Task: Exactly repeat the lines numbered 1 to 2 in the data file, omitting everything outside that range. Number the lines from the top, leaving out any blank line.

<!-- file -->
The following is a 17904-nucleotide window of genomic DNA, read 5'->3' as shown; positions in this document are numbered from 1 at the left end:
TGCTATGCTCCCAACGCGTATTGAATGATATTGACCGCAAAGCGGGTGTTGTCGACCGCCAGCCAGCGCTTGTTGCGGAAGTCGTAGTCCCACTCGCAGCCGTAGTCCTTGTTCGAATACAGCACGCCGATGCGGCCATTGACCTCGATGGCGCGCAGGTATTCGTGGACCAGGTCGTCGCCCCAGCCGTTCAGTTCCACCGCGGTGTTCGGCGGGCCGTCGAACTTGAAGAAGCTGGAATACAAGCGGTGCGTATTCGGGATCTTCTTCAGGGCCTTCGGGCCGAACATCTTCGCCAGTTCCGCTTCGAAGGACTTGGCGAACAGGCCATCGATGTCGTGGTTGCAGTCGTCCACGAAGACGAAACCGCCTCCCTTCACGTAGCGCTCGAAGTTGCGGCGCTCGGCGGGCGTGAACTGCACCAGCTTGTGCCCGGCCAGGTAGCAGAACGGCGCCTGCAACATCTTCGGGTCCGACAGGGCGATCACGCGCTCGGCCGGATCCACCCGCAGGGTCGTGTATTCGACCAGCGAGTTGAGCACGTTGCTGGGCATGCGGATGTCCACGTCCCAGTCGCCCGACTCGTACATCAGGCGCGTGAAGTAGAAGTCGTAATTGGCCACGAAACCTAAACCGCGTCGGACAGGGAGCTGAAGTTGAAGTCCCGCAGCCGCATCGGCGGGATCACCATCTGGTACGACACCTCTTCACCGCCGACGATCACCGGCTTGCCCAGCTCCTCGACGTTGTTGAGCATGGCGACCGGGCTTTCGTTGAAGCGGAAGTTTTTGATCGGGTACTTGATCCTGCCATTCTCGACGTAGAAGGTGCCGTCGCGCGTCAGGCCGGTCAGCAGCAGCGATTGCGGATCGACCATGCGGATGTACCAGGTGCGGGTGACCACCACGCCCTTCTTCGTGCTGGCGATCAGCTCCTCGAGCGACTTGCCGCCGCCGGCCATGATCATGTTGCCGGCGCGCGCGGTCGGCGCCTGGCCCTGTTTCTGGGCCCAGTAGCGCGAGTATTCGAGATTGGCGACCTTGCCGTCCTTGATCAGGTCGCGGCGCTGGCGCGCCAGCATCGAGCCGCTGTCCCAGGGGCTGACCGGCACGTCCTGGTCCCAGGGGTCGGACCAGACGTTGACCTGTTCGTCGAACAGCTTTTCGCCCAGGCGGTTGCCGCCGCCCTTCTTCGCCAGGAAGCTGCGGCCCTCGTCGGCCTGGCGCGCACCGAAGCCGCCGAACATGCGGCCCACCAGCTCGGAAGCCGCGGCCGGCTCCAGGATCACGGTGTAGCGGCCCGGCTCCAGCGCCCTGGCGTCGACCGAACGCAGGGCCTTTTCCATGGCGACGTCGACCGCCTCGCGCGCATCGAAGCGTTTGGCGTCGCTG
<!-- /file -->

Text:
The following is a 17904-nucleotide window of genomic DNA, read 5'->3' as shown; positions in this document are numbered from 1 at the left end:
TGCTATGCTCCCAACGCGTATTGAATGATATTGACCGCAAAGCGGGTGTTGTCGACCGCCAGCCAGCGCTTGTTGCGGAAGTCGTAGTCCCACTCGCAGCCGTAGTCCTTGTTCGAATACAGCACGCCGATGCGGCCATTGACCTCGATGGCGCGCAGGTATTCGTGGACCAGGTCGTCGCCCCAGCCGTTCAGTTCCACCGCGGTGTTCGGCGGGCCGTCGAACTTGAAGAAGCTGGAATACAAGCGGTGCGTATTCGGGATCTTCTTCAGGGCCTTCGGGCCGAACATCTTCGCCAGTTCCGCTTCGAAGGACTTGGCGAACAGGCCATCGATGTCGTGGTTGCAGTCGTCCACGAAGACGAAACCGCCTCCCTTCACGTAGCGCTCGAAGTTGCGGCGCTCGGCGGGCGTGAACTGCACCAGCTTGTGCCCGGCCAGGTAGCAGAACGGCGCCTGCAACATCTTCGGGTCCGACAGGGCGATCACGCGCTCGGCCGGATCCACCCGCAGGGTCGTGTATTCGACCAGCGAGTTGAGCACGTTGCTGGGCATGCGGATGTCCACGTCCCAGTCGCCCGACTCGTACATCAGGCGCGTGAAGTAGAAGTCGTAATTGGCCACGAAACCTAAACCGCGTCGGACAGGGAGCTGAAGTTGAAGTCCCGCAGCCGCATCGGCGGGATCACCATCTGGTACGACACCTCTTCACCGCCGACGATCACCGGCTTGCCCAGCTCCTCGACGTTGTTGAGCATGGCGACCGGGCTTTCGTTGAAGCGGAAGTTTTTGATCGGGTACTTGATCCTGCCATTCTCGACGTAGAAGGTGCCGTCGCGCGTCAGGCCGGTCAGCAGCAGCGATTGCGGATCGACCATGCGGATGTACCAGGTGCGGGTGACCACCACGCCCTTCTTCGTGCTGGCGATCAGCTCCTCGAGCGACTTGCCGCCGCCGGCCATGATCATGTTGCCGGCGCGCGCGGTCGGCGCCTGGCCCTGTTTCTGGGCCCAGTAGCGCGAGTATTCGAGATTGGCGACCTTGCCGTCCTTGATCAGGTCGCGGCGCTGGCGCGCCAGCATCGAGCCGCTGTCCCAGGGGCTGACCGGCACGTCCTGGTCCCAGGGGTCGGACCAGACGTTGACCTGTTCGTCGAACAGCTTTTCGCCCAGGCGGTTGCCGCCGCCCTTCTTCGCCAGGAAGCTGCGGCCCTCGTCGGCCTGGCGCGCACCGAAGCCGCCGAACATGCGGCCCACCAGCTCGGAAGCCGCGGCCGGCTCCAGGATCACGGTGTAGCGGCCCGGCTCCAGCGCCCTGGCGTCGACCGAACGCAGGGCCTTTTCCATGGCGACGTCGACCGCCTCGCGCGCATCGAAGCGTTTGGCGTCGCTG